• Excellent aesthetic results: invisible scar and normal aspect of the lip.
• Acceptable aesthetic results: closely (20cm) visible scar, the anatomical aspect of a less well-defined structure.
• Medial aesthetic results: when morphology changes without important functional trouble.
• Poor aesthetic results: modified anatomy.

Epidemiological data

The age of our patients varies between 35 years and 80 years, with an average age of 68 years. A male predominance was noted: There were 100 (76.9%) males and 30 (23.1%) females. In this series, the majority of our patients were exposed for a long period to the sunlight, and we faced difficulty mentioning the presence or absence of precancerous lesions that might engender lips carcinoma. The independent factors of risk were represented by the solar exposure and nicotinic consumption. Table 1 shows the set of risks factors.

Clinical data

The mean interval between the onset of the lesion and the first consultation is 12 months. Hundred patients consulted late, after one year. The lower lip involvement was predominant in our series (Figure 1). Microscopic study of the tumor biopsy sample reports quite clear predominance of squamous cell carcinoma, met in 101 cases, being 77.7% against 28 cases of only basal cell carcinoma (21.6%). Only one patient was diagnosed for melanoma. The ulcerative burgeoning macroscopic aspect was by far the predominant and was found in 53 patients against 30 cases of ulcer aspect. The burgeoning aspect was only found in 18 patients. However, it was noted that patients with lymphadenopathy was holders of isolated carcinoma of the lower lip or commissure involvement (5 cases). Main tumor characteristics are summarized in Table 2.

Fourty three of our patients had clinically palpable cervical lymphadenopathy with a variable seat (submandibular region +++). The extension balance sheet was performed for all patients in our series, without showing distant metastases images.

Therapeutic data

Surgical treatment: Tumor resection was the rule among the majority of our patients (128 cases), following a safety margin adapted to the suspected or confirmed histologic type and tumor size. Thus, a margin of 1cm was required for squamous cell carcinoma, melanoma, and 3 to 5 mm for oncologic resection of basal cell carcinomas. Moreover, the margin of resection was complete in 125 patients and incomplete in 3 others referred for radiotherapy. Lymph node dissection was performed in 43 patients with cervical lymphadenopathy. The final histological examination showed lymph node tumor involvement with capsular effraction in three patients.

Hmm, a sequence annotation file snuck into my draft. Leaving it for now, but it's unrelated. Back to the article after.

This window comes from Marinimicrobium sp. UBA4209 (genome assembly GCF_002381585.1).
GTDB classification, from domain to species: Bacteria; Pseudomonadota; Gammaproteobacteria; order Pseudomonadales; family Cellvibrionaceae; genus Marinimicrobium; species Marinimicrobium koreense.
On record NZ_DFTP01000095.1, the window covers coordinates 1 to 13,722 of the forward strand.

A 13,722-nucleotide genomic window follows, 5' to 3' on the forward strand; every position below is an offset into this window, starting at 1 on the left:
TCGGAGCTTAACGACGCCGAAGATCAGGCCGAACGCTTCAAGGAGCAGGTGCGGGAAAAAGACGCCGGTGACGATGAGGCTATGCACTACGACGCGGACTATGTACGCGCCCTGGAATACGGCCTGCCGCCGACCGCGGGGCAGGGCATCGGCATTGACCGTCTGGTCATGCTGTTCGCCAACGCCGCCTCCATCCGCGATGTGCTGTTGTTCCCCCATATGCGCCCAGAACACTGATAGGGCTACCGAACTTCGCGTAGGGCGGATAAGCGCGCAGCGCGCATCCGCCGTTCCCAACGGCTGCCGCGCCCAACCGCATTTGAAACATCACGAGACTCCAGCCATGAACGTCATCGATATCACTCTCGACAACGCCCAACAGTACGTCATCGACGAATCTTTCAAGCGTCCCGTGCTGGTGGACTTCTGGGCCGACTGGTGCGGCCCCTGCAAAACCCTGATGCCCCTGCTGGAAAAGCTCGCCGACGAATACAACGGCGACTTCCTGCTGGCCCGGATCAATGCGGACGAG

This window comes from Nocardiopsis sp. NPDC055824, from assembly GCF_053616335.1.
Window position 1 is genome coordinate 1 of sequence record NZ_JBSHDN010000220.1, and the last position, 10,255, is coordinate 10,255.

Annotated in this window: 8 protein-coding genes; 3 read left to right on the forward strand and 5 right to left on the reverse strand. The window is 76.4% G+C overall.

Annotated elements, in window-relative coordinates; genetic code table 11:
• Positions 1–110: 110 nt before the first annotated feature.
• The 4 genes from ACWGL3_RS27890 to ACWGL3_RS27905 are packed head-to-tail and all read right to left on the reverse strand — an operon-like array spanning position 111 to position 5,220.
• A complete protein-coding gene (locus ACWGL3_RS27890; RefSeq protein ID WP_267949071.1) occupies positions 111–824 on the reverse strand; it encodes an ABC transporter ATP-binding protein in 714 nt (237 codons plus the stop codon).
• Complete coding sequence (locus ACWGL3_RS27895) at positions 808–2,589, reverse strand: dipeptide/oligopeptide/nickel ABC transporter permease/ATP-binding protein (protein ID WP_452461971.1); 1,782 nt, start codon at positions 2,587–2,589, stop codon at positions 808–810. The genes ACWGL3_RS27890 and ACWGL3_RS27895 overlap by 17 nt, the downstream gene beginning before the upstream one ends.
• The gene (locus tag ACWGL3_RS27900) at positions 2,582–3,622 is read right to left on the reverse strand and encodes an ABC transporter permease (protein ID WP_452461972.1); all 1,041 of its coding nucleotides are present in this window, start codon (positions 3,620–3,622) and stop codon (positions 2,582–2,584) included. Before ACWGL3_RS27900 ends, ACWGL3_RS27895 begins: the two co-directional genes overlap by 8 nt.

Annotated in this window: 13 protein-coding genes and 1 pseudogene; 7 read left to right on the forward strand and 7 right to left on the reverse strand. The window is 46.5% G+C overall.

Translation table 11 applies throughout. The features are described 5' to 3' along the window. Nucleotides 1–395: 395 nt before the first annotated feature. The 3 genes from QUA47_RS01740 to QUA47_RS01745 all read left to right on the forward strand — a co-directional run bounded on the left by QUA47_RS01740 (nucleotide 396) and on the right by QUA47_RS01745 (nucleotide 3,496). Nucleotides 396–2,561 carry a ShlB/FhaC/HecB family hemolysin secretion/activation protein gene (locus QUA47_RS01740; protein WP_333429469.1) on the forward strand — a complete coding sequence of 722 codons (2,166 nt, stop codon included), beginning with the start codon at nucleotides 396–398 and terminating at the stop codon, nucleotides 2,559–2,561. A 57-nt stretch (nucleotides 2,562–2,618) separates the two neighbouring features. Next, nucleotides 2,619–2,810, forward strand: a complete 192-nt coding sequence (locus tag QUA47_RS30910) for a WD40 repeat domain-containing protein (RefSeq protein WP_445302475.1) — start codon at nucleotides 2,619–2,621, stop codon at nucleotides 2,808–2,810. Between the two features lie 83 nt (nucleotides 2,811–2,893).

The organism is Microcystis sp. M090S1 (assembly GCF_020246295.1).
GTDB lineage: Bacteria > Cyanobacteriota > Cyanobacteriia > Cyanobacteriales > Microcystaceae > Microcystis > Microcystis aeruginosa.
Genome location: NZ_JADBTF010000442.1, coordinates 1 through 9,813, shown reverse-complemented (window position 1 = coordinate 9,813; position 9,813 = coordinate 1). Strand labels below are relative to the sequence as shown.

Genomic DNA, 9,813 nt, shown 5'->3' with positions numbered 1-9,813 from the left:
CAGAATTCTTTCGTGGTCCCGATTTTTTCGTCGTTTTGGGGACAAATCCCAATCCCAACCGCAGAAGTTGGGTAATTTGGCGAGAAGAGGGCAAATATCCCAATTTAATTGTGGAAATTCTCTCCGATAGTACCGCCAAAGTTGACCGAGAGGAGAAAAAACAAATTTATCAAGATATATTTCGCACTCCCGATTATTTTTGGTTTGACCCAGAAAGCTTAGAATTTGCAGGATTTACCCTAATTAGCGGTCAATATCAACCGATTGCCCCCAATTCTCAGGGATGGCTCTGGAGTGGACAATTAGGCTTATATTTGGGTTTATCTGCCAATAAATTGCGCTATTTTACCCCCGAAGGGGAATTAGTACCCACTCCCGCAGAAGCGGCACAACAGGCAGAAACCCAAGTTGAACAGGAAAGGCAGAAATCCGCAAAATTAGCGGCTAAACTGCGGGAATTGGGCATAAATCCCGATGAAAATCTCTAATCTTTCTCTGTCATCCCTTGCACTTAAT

The reconstruction was often immediate after tumor resection. Direct suture was performed in 57 patients: 33 classified T1 and the other 29 classified T2. The use of locoregional flaps was in 59 patients (Figure 2). For the remote flaps, in our series, superficial temporal pedicle scalp flap was performed in 3 cases, and the pectoralis major flap has been used 4 times.

Radiotherapy and Chemotherapy: Three patients were referred for postoperative radiotherapy, while 2 other patients, given their general condition and associated defects including one with involvement of both lips, underwent palliative radiotherapy.

The patient with nodular melanoma, seating at the level of the lower lip with submandibular ipsilateral lymph nodes, has been the only case who benefited from surgery and chemotherapy association.

Evolutionary data

Fifteen patients had local infection with dropping suture under control by medical treatment, and 2 patients had partial necrosis of the pectoral flap. The oncological results were essentially based on the rate of recurrence, the appearance of new lesions and the presence of metastases. Within the limits of our 36 months follow-up, and irrespective of the patients in whom resection was incomplete, eight patients had tumor recurrence.